Update: A report by the Canadian Press has quoted the landlord saying the police told him it was okay to show the apartment to reporters. The landlord, reporters, and (maybe) police should all know better than this.
On July 2nd Canadians were awakened with news that the RCMP have arrested two people for terrorist offences John Nuttall and Amanda Korody allegedly placed pressure cooker bombs on the lawn of the provincial legislature in Victoria BC for the July 1 Canada Day festivities. Luckily (for Victoria) the bombers were provided with inert materials.
For Steve Lus of CBC News and Jonathan Hayward of the Canadian Press (and perhaps others) the alleged bombing attempt gave them the opportunity to sink to a new level of opportunist depravity. Nuttall & Korody’s landlord allowed the journalists to walk through their home without prior consent. Lus & Hayward went as far as to take pictures of intimate parts of the couple’s lives- their editors went as far as to publish them, even picture’s of cat food bowls.
Josh Paterson of the BC Civil Liberties Association quickly jumped in, rightly stating that members of the media violated the couple’s rights. That’s good, but Paterson missed out on what’s potentially a much larger issue- the CBC is a Crown Corporation, owned by the government. A government employee just walked into the couple’s house uninvited (and without a warrant), took pictures, and published them for the whole world to see.
Public humiliation- Maoist & Soviet dictatorship style…
The couple’s rights are protected by the terms of the BC Residential Tenancy Act, a document that has very specific rules on why and when a landlord can enter a property. Terms include emergencies like floods and fires, or activities that require giving notice and must be for “reasonable” purposes. Broadcasting a person’s (alleged) methadone bottles on national media is hardly reasonable.
The RTA has a clause for abandonment- but, having paid their rent, there’s no question they had the right for their privacy and belongings to be secured (families and friends may want to recover it). Allowing a person’s arrest to automatically nullify their rental contract would obviously be an infringement on their rights.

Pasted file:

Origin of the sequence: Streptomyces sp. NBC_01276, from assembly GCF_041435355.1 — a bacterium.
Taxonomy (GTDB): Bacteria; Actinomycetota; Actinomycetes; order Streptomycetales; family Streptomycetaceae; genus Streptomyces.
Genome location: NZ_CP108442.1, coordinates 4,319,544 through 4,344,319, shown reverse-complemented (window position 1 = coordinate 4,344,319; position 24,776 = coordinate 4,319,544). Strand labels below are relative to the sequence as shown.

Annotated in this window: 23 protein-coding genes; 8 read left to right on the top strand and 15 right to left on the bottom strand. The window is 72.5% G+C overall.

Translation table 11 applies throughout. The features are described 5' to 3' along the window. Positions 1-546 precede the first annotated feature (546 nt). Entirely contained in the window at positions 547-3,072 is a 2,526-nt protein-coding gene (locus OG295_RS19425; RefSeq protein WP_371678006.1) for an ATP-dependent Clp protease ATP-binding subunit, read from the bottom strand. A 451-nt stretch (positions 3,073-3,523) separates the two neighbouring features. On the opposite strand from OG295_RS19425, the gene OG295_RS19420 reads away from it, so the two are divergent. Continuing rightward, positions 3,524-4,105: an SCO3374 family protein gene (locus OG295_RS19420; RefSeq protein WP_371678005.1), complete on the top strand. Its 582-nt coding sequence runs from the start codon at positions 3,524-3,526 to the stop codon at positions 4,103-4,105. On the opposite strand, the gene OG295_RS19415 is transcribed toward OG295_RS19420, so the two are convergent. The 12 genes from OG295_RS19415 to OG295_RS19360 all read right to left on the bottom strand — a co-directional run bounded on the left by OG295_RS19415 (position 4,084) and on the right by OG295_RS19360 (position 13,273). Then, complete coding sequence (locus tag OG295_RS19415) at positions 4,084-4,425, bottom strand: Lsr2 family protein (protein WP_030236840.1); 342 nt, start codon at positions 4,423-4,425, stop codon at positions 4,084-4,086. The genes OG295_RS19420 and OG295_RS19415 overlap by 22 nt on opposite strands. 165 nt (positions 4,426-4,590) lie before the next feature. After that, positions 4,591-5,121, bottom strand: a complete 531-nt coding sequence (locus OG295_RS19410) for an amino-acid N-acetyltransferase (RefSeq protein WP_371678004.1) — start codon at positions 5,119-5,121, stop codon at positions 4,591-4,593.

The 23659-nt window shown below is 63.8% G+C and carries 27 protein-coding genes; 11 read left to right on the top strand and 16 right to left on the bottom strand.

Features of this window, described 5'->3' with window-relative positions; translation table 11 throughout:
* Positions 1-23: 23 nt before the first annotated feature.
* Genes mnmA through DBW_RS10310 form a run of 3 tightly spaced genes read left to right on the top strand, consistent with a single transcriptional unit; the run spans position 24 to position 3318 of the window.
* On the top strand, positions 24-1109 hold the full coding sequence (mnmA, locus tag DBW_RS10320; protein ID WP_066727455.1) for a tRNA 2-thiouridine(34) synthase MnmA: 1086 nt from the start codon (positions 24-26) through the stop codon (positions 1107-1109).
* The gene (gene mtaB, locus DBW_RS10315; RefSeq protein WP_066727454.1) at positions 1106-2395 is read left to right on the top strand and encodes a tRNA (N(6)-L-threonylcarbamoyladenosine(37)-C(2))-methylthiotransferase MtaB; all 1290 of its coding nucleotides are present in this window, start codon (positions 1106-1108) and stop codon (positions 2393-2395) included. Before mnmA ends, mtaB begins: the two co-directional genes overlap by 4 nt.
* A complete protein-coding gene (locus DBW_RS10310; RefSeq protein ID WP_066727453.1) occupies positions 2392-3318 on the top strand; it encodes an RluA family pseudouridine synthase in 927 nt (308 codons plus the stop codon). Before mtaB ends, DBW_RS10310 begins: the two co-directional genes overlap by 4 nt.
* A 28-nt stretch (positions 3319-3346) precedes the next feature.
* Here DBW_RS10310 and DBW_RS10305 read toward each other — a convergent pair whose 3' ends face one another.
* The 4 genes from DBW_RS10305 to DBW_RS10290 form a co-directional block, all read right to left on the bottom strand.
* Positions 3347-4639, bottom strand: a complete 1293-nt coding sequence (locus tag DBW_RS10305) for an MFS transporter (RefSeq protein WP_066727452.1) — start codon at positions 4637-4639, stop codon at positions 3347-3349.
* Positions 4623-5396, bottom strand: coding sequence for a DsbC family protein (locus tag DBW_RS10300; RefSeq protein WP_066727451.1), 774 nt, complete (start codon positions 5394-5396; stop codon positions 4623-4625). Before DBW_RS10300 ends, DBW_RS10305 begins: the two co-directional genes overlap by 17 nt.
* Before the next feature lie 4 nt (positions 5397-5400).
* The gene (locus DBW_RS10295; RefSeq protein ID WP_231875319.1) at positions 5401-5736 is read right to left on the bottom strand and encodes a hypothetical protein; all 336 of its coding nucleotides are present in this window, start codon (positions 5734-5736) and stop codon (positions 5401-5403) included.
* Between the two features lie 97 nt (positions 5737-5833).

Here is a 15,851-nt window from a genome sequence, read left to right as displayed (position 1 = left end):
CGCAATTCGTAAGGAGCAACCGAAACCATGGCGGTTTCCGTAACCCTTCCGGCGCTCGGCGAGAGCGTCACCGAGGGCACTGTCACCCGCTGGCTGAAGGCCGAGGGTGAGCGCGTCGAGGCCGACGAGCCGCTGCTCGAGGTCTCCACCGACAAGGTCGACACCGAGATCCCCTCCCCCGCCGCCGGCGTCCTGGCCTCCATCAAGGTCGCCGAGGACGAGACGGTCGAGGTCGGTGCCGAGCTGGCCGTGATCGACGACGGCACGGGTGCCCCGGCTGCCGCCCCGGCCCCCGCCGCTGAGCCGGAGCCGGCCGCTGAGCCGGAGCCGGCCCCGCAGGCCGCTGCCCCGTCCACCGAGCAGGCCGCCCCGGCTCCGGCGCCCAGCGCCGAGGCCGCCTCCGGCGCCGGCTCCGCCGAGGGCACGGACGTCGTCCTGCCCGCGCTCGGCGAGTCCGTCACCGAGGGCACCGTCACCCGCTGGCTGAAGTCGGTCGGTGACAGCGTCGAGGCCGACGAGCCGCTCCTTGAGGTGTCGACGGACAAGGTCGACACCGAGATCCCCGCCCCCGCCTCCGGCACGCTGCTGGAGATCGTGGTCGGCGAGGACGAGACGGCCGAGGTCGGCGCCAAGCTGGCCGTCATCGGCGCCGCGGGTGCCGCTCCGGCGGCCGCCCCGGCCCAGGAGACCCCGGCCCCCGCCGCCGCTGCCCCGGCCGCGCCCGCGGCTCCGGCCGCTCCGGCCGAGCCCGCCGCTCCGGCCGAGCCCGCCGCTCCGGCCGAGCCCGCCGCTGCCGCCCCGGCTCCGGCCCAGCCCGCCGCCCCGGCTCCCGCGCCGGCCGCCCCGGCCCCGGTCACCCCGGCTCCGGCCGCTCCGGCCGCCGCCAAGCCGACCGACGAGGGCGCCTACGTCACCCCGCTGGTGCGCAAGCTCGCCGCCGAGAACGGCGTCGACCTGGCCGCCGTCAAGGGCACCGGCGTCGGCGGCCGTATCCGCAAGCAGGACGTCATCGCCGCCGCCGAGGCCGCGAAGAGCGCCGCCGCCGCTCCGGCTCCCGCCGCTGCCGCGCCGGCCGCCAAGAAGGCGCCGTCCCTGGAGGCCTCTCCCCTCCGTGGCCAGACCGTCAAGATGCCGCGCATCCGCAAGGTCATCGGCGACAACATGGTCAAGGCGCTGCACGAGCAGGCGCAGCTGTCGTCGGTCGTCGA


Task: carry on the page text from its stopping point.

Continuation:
Many important Canadian institutions are crown corporations- others include the Bank of Canada, Canada Post, and ICBC: the company that insure’s all BC driver’s cars. If Lus can be allowed to enter the couple’s house without circumstance it will set a precedent for a postal inspector, insurance adjuster or central banker to enter the homes of other people who get arrested without oversight or warrants. This concept is perverse.
Also, by traipsing around the suspect’s apartment, it’s quite possible reporters may have contaminated a crime scene. Broadcasting images of the suspect’s (alleged) methadone bottles could make it more difficult to find jurors who haven’t been prejudiced by the seeing them.
This obviously cannot be allowed to happen again. There needs to be an investigation- not only of the responsible reporter(s), but the editors and processes that allowed these pictures to go to print. There’s something seriously wrong at the CBC.
This whole thing made me uncomfortable when I saw it. I know that in Ontario the landlord would be in serious trouble.
The same goes in BC. The Residential Tenancy Board is unforgiving when it comes to illegal entry into people’s homes.
This speaks volumes to the low depths that the mainstream media has sunk to in Canada. Another would be the Toronto Mayor “Crack” story. Both stories are not only a fundamental failure of the media to observe the rights of the subjects, but both are illegal (for different reasons) and a fundamental breach of what is considered responsible journalism in anybody’s books.
And a complete breech of good taste…